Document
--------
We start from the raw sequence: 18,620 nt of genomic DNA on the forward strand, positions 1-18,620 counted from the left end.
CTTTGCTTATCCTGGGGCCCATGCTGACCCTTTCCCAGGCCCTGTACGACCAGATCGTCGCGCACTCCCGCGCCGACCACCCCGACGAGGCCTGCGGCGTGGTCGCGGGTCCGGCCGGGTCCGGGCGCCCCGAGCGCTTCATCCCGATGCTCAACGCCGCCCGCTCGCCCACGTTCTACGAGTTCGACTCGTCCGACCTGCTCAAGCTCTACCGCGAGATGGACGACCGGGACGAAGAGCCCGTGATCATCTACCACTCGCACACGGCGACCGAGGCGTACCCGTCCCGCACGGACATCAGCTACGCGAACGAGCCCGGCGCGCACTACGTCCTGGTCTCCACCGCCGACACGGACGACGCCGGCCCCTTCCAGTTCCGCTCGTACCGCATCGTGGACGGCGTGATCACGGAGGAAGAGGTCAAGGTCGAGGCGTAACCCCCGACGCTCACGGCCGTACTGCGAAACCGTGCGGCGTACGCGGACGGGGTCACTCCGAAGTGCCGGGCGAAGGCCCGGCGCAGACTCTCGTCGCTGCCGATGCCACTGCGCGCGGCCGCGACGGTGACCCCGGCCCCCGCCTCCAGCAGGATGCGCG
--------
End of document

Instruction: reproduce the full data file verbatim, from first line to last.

We start from the raw sequence: 18,620 nt of genomic DNA on the forward strand, positions 1-18,620 counted from the left end.
CTTTGCTTATCCTGGGGCCCATGCTGACCCTTTCCCAGGCCCTGTACGACCAGATCGTCGCGCACTCCCGCGCCGACCACCCCGACGAGGCCTGCGGCGTGGTCGCGGGTCCGGCCGGGTCCGGGCGCCCCGAGCGCTTCATCCCGATGCTCAACGCCGCCCGCTCGCCCACGTTCTACGAGTTCGACTCGTCCGACCTGCTCAAGCTCTACCGCGAGATGGACGACCGGGACGAAGAGCCCGTGATCATCTACCACTCGCACACGGCGACCGAGGCGTACCCGTCCCGCACGGACATCAGCTACGCGAACGAGCCCGGCGCGCACTACGTCCTGGTCTCCACCGCCGACACGGACGACGCCGGCCCCTTCCAGTTCCGCTCGTACCGCATCGTGGACGGCGTGATCACGGAGGAAGAGGTCAAGGTCGAGGCGTAACCCCCGACGCTCACGGCCGTACTGCGAAACCGTGCGGCGTACGCGGACGGGGTCACTCCGAAGTGCCGGGCGAAGGCCCGGCGCAGACTCTCGTCGCTGCCGATGCCACTGCGCGCGGCCGCGACGGTGACCCCGGCCCCCGCCTCCAGCAGGATGCGCG